|Speaker:||John F Kennedy|
|Subject:||Cuban Missile Crisis, 1962. United States -- Foreign relations -- Soviet Union.|
See resource for
October 18, 1962 for brief description of the Cuban Missile crisis and October
18 & 19 resources for timeline up to this date.
Saturday, October 20: Under the public guise of an "upper respiratory infection," President Kennedy returns to Washington from Chicago after being convinced by Robert Kennedy that he must meet again with EX-COMM to discuss, among other things, the discovery of additional Soviet missiles in Cuba.
Sunday, October 21: After learning that an air strike against the missile sites could result in 10-20 thousand casualties, and that another U-2 flight discovered bombers and cruise missile sites along Cuba's northern shores, President Kennedy decides on a naval blockade of Cuba. When confronted with questions regarding rumors of offensive weapons in Cuba, Kennedy asks the press not to report the story until after he address the American public.
Monday, October 22: Despite being urged by Senate leaders to call for air strikes, President Kennedy addresses the American public and announces his resolve to implement naval blockade only. U.S. military alert is set at DEFCON 3 and Castro mobilizes all of Cuba's military forces.
Tuesday, October 23: The Organization of American States unanimously supports the U.S. decision to quarantine Cuba and, by the end of the day, all naval vessels are in place. Stunning reconnaissance photos reveal that Soviet missiles are poised for launch.
Summary of conversations:
Tape 34.1 October 23, 10:00 am: Review of the latest intelligence from Cuba and the proclamation and implementation of the quarantine:
Robert Kennedy expresses irritation about the failure of US intelligence to discover the missiles earlier. "Now we are closing the barn door after the horse is gone." [1:52]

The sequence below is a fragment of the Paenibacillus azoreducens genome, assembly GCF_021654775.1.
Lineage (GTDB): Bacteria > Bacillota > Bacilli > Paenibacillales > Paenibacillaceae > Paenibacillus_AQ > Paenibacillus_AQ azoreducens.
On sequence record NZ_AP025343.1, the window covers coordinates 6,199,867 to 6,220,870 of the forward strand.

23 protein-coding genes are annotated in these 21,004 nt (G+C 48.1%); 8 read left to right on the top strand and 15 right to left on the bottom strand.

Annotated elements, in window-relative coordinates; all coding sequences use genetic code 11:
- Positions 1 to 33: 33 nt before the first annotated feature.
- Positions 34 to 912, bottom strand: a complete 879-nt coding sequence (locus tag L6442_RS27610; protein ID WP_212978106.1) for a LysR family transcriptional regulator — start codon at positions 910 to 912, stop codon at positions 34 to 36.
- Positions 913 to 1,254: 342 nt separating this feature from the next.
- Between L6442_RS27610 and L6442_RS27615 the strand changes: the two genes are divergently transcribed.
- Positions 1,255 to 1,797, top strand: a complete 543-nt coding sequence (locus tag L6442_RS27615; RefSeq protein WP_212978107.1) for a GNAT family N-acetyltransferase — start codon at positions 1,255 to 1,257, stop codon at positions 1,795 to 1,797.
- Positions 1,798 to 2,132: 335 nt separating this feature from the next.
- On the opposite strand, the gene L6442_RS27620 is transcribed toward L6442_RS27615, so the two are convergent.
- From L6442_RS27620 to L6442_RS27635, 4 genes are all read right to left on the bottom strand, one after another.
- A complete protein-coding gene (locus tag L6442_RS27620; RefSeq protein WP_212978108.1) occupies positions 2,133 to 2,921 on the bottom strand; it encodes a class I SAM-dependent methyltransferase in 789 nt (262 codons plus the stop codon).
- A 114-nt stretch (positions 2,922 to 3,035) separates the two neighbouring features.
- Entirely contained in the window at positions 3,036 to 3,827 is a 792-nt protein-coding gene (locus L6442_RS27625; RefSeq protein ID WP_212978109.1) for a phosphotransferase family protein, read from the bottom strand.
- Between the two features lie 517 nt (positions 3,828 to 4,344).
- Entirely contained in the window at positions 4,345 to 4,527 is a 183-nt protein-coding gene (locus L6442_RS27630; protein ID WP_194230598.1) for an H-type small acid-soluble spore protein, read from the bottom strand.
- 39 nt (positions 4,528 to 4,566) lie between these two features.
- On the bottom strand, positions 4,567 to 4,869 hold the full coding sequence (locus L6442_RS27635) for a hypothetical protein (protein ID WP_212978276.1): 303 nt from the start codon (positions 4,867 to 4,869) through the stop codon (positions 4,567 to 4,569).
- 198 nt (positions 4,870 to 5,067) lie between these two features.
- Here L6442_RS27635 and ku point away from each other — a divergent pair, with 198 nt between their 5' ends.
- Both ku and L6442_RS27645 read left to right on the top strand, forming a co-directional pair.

Discussion of how to handle the press - specific reporters to be briefed by specific ExComm members on a strictly off-the-record basis. [5:25]
McNamara indicates that a ship carrying offensive weapons will have to be stopped and perhaps disabled. (16:00) But Kennedy states that the Soviets will likely turn around such ships on their own to avoid a confrontation. [16:30]
JFK argues that the only way the placement of the missiles could have been prevented would have been by invading Cuba six months or one, two or even three years ago. "What we are doing," he says, "is throwing down a card on the table in a game which we don't know the ending of." [17:30]
McNamara reviews plans for destroying any SAM site which shoots down a U-2; JFK adds that when taking out the SAM site, the US should simultaneously announce that if another plane is brought down all the SAM sites would be destroyed. [21:00] When a U-2 is actually brought down by a missile from a SAM site four days later, JFK decides not to issue the order.
Bundy suggests that the president should delegate the authority to order an air strike against a SAM to the sec. of defense. JFK does not object but insists that there must be absolute verification that the plane was brought down by hostile military action and not as the result of an accident. [23:42]
Discussion of the need for hard photographic evidence to help convince the public especially, in Latin America, that the missiles are real. [32:19]